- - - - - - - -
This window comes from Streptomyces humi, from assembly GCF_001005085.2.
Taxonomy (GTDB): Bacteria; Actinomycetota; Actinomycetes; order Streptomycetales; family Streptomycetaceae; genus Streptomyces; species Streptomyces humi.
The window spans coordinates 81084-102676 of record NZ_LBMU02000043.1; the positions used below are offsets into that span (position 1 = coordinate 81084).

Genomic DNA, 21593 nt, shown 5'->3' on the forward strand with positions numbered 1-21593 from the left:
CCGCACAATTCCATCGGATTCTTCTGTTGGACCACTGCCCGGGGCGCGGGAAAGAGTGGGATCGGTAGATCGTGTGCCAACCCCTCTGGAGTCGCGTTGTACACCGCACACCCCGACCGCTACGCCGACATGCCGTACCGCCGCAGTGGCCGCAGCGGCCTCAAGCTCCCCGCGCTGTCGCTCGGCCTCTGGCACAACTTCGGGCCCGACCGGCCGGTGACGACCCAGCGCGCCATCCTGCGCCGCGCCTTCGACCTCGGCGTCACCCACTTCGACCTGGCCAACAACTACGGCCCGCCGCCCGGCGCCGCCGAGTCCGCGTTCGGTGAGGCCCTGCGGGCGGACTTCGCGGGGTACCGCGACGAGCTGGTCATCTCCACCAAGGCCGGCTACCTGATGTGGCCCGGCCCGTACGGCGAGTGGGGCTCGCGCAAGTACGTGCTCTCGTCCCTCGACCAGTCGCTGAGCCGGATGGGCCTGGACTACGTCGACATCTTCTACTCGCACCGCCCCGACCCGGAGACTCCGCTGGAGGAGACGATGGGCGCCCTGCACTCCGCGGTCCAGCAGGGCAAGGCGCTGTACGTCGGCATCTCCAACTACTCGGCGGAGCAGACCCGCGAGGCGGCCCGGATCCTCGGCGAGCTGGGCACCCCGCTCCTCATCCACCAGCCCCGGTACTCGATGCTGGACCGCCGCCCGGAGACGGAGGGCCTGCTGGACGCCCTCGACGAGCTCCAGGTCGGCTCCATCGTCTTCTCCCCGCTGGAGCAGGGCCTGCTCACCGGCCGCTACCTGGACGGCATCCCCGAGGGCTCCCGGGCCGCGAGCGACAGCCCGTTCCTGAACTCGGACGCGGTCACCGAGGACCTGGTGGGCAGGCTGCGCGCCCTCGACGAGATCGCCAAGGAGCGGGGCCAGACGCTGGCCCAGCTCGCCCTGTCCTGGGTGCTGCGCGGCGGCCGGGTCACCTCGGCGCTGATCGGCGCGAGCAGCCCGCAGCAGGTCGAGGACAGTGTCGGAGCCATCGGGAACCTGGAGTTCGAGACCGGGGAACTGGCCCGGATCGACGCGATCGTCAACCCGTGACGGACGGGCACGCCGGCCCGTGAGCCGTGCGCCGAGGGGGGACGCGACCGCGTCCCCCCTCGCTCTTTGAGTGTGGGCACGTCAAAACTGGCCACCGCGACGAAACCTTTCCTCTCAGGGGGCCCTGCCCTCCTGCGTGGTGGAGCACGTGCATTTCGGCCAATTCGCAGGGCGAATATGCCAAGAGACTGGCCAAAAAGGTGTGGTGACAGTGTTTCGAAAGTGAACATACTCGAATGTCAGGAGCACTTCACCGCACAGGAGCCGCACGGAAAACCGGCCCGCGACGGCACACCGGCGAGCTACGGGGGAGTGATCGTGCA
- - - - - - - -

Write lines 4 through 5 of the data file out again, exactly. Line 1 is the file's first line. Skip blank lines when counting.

Genomic DNA, 21593 nt, shown 5'->3' on the forward strand with positions numbered 1-21593 from the left:
CCGCACAATTCCATCGGATTCTTCTGTTGGACCACTGCCCGGGGCGCGGGAAAGAGTGGGATCGGTAGATCGTGTGCCAACCCCTCTGGAGTCGCGTTGTACACCGCACACCCCGACCGCTACGCCGACATGCCGTACCGCCGCAGTGGCCGCAGCGGCCTCAAGCTCCCCGCGCTGTCGCTCGGCCTCTGGCACAACTTCGGGCCCGACCGGCCGGTGACGACCCAGCGCGCCATCCTGCGCCGCGCCTTCGACCTCGGCGTCACCCACTTCGACCTGGCCAACAACTACGGCCCGCCGCCCGGCGCCGCCGAGTCCGCGTTCGGTGAGGCCCTGCGGGCGGACTTCGCGGGGTACCGCGACGAGCTGGTCATCTCCACCAAGGCCGGCTACCTGATGTGGCCCGGCCCGTACGGCGAGTGGGGCTCGCGCAAGTACGTGCTCTCGTCCCTCGACCAGTCGCTGAGCCGGATGGGCCTGGACTACGTCGACATCTTCTACTCGCACCGCCCCGACCCGGAGACTCCGCTGGAGGAGACGATGGGCGCCCTGCACTCCGCGGTCCAGCAGGGCAAGGCGCTGTACGTCGGCATCTCCAACTACTCGGCGGAGCAGACCCGCGAGGCGGCCCGGATCCTCGGCGAGCTGGGCACCCCGCTCCTCATCCACCAGCCCCGGTACTCGATGCTGGACCGCCGCCCGGAGACGGAGGGCCTGCTGGACGCCCTCGACGAGCTCCAGGTCGGCTCCATCGTCTTCTCCCCGCTGGAGCAGGGCCTGCTCACCGGCCGCTACCTGGACGGCATCCCCGAGGGCTCCCGGGCCGCGAGCGACAGCCCGTTCCTGAACTCGGACGCGGTCACCGAGGACCTGGTGGGCAGGCTGCGCGCCCTCGACGAGATCGCCAAGGAGCGGGGCCAGACGCTGGCCCAGCTCGCCCTGTCCTGGGTGCTGCGCGGCGGCCGGGTCACCTCGGCGCTGATCGGCGCGAGCAGCCCGCAGCAGGTCGAGGACAGTGTCGGAGCCATCGGGAACCTGGAGTTCGAGACCGGGGAACTGGCCCGGATCGACGCGATCGTCAACCCGTGACGGACGGGCACGCCGGCCCGTGAGCCGTGCGCCGAGGGGGGACGCGACCGCGTCCCCCCTCGCTCTTTGAGTGTGGGCACGTCAAAACTGGCCACCGCGACGAAACCTTTCCTCTCAGGGGGCCCTGCCCTCCTGCGTGGTGGAGCACGTGCATTTCGGCCAATTCGCAGGGCGAATATGCCAAGAGACTGGCCAAAAAGGTGTGGTGACAGTGTTTCGAAAGTGAACATACTCGAATGTCAGGAGCACTTCACCGCACAGGAGCCGCACGGAAAACCGGCCCGCGACGGCACACCGGCGAGCTACGGGGGAGTGATCGTGCA